So a legal conflict between two contradictory laws, which will only ever be resolved in a court – you can kinda see why they thought it’s not worth the hassle to lawyer up.

      • newc0253 says:

        Nope, you’re not a lawyer. Which goes to support my original point.

        If you were a developer who received a threatening letter from the BRC, would you ask a layperson for their opinion as to the true legal position?

        And if you were a journalist writing a story about the BRC sending threatening letters to developers about the Red Cross symbol, would you ask a bunch of other laypeople for their opinion on whether the threat was valid? I mean, I respect Cory Doctorow’s views on a lot of things, but last time I checked he didn’t profess any legal expertise.

        Presumably these sites would be the first to criticise nonexperts for expressing views on technical matters. But apparently nobody besides the BRC bothered to check with an actual lawyer about the legal position.

        You say it’s a “legal conflict between two contradictory laws” which is true on its face. But that’s why we have lawyers. That’s what lawyers *do* every day is advise on apparent incompatibilities. And 99 times out of a 100 those conflicts *don’t* end up in court because we have a very well-established body of rules that allows us to predict how the courts will rule, without needing to litigate.

        In this case, what might seem to a layperson to be a horrible grey area really isn’t that grey. In this case, s3 of the HRA requires that s6 of the 1957 Act has to be interpreted consistently with Convention rights, including Art 10 ECHR. And any lawyer worth their salt could tell you that no court would interpret “use” in s6 includes “in an artistic or literary work”.

        I can understand an indie developer not wanting to get a lawyer’s advice (despite the fact that it wouldn’t necessarily cost that much), but why didn’t any of the journalists bother to check with one?

        • MiniMatt says:

          I take it you are a lawyer with an England & Wales practicing certificate? In which case may I enquire as to what sort of fees you would likely charge for such a consultation?

          Regardless, we know at least one set of lawyers believe the law lies with them – those acting on behalf of the BRC who issued the initial correspondence.

          So had the developers taken legal advice the best situation they’d find themselves in would be “one legal opinion says X, another legal opinion says Y” – as they say in the article, you choose your battles.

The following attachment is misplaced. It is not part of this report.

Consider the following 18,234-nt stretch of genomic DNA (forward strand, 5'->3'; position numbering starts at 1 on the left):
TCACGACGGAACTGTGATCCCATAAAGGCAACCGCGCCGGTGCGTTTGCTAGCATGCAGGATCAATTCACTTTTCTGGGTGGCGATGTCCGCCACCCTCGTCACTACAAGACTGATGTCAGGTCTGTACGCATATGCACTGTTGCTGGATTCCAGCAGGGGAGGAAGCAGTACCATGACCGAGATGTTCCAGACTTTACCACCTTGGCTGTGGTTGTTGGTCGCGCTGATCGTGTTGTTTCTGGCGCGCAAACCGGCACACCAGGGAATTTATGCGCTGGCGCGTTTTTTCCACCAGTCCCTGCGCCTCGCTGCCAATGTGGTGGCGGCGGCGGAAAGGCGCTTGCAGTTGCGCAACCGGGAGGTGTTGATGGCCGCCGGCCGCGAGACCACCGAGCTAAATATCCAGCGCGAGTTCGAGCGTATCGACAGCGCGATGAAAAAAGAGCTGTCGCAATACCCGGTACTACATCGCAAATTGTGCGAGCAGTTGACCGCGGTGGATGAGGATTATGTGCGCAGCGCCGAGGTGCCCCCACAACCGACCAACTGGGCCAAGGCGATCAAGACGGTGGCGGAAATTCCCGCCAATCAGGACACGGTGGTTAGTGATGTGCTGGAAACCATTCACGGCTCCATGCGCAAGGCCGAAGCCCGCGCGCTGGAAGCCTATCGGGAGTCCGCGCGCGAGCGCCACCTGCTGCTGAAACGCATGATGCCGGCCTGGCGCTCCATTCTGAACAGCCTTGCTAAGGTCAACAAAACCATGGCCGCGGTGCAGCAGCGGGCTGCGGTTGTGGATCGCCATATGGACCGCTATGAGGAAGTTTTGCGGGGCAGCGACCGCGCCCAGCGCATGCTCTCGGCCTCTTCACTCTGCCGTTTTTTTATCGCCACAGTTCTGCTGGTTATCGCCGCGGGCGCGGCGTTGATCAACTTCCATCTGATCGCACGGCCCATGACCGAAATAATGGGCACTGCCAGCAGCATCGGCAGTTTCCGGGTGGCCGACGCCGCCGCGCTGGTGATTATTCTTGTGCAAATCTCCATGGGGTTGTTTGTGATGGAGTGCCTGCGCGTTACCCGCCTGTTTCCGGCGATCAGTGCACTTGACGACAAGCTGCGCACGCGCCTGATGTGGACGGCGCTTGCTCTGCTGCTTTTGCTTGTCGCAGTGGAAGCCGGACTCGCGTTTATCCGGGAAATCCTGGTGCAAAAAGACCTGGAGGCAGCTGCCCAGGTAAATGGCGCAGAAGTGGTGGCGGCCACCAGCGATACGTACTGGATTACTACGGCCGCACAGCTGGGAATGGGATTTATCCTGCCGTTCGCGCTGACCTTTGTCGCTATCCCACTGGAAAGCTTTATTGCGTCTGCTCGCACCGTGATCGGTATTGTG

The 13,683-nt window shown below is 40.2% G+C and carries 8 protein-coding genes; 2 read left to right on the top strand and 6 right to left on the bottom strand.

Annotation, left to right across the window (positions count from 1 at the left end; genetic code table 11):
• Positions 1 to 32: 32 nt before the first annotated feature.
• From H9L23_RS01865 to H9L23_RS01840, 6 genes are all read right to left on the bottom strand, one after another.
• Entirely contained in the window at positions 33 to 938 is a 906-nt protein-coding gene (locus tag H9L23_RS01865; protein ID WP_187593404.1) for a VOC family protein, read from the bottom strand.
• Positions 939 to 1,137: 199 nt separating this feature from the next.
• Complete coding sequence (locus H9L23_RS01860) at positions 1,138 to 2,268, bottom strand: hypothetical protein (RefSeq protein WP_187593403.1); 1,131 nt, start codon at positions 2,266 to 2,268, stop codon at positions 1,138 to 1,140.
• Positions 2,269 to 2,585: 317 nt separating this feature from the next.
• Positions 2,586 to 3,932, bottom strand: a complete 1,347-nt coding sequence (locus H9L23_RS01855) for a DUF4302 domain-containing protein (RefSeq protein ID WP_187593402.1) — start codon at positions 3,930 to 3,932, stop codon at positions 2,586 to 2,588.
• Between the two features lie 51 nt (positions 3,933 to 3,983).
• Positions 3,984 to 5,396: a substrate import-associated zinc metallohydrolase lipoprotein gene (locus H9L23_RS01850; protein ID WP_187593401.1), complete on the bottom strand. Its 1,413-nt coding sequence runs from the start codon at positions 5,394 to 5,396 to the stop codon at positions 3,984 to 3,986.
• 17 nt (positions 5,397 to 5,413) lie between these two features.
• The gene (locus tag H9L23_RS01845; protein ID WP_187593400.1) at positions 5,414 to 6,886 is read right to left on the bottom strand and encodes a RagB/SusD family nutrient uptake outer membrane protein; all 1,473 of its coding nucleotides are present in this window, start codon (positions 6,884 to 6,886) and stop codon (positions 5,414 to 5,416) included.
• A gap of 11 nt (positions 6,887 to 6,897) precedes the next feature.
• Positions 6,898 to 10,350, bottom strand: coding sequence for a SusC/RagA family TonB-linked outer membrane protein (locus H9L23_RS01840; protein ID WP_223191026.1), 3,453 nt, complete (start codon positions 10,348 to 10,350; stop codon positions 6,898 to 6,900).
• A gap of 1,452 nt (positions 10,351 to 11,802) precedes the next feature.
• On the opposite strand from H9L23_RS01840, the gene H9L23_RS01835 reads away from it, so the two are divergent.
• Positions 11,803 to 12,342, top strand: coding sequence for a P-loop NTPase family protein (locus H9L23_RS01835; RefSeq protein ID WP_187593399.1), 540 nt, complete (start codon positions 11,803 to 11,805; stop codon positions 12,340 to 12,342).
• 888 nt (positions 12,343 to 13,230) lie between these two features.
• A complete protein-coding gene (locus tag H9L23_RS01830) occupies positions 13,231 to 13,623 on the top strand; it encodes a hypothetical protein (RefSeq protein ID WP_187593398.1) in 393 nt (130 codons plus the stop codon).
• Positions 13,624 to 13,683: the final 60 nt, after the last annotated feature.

• newc0253 says:

            It depends. If you were EA or another AAA developer, then I would charge you my full commercial rate. But if you were an indie developer, then I might well agree a discounted rate or a flat fee. For replying to a threatening letter like this, for instance, it might only cost between £150-200.

            Or I might do it pro bono, because I care about the issue or the client or both. Ironically enough, one of my past pro bono clients is the BRC. Though I advised them on something quite different & I’ve absolutely no idea why they’ve decided to start bullying publishers. As Doctorow rightly points out, there is zero risk that anyone playing a video game would think that a health pack with a red cross on it might endanger any of their functions under the Geneva Conventions. It’s utterly bonkers. There’s no reason to think even their own lawyers think it will stand up in court. Organisations try stuff like this because they assume that most people will meekly comply.

            As for journalists, I frequently give background legal information to journalists, entirely for free. It wouldn’t have been hard to get a legal perspective for this kind of story. And given that the threat was a legal one, you’d think a journalist would investigate that angle. But apparently that would be too much like doing actual journalism…

          • MiniMatt says:

            “But apparently that would be too much like doing actual journalism…”

            You can perhaps accuse the Daily Express & the BBC of the same thing as Googling presents a couple of similar cases of two (different) pantomimes over the last half dozen years changing their “nurse” outfits due to similar concerns: